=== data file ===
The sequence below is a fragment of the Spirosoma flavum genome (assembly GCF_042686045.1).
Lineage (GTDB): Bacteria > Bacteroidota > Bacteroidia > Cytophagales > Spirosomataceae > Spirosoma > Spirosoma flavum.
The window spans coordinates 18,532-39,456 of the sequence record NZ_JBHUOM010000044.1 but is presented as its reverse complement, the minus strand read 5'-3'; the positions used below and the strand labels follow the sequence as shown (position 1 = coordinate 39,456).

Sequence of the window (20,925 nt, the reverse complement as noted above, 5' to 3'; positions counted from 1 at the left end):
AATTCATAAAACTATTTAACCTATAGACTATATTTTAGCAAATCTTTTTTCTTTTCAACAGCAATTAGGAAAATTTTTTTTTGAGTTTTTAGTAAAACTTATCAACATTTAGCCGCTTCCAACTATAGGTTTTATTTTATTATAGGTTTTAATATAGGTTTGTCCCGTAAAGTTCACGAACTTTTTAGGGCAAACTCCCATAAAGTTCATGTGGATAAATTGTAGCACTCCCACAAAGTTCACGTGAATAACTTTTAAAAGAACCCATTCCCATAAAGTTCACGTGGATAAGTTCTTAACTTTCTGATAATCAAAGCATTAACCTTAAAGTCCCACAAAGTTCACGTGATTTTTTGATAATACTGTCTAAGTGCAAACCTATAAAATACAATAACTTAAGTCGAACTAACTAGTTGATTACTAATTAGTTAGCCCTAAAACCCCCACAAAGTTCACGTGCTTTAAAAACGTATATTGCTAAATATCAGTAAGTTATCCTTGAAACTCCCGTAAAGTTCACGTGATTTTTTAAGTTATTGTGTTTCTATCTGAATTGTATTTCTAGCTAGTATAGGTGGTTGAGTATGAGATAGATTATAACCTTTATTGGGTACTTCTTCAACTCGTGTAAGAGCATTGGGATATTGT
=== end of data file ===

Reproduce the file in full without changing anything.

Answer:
The sequence below is a fragment of the Spirosoma flavum genome (assembly GCF_042686045.1).
Lineage (GTDB): Bacteria > Bacteroidota > Bacteroidia > Cytophagales > Spirosomataceae > Spirosoma > Spirosoma flavum.
The window spans coordinates 18,532-39,456 of the sequence record NZ_JBHUOM010000044.1 but is presented as its reverse complement, the minus strand read 5'-3'; the positions used below and the strand labels follow the sequence as shown (position 1 = coordinate 39,456).

Sequence of the window (20,925 nt, the reverse complement as noted above, 5' to 3'; positions counted from 1 at the left end):
AATTCATAAAACTATTTAACCTATAGACTATATTTTAGCAAATCTTTTTTCTTTTCAACAGCAATTAGGAAAATTTTTTTTTGAGTTTTTAGTAAAACTTATCAACATTTAGCCGCTTCCAACTATAGGTTTTATTTTATTATAGGTTTTAATATAGGTTTGTCCCGTAAAGTTCACGAACTTTTTAGGGCAAACTCCCATAAAGTTCATGTGGATAAATTGTAGCACTCCCACAAAGTTCACGTGAATAACTTTTAAAAGAACCCATTCCCATAAAGTTCACGTGGATAAGTTCTTAACTTTCTGATAATCAAAGCATTAACCTTAAAGTCCCACAAAGTTCACGTGATTTTTTGATAATACTGTCTAAGTGCAAACCTATAAAATACAATAACTTAAGTCGAACTAACTAGTTGATTACTAATTAGTTAGCCCTAAAACCCCCACAAAGTTCACGTGCTTTAAAAACGTATATTGCTAAATATCAGTAAGTTATCCTTGAAACTCCCGTAAAGTTCACGTGATTTTTTAAGTTATTGTGTTTCTATCTGAATTGTATTTCTAGCTAGTATAGGTGGTTGAGTATGAGATAGATTATAACCTTTATTGGGTACTTCTTCAACTCGTGTAAGAGCATTGGGATATTGT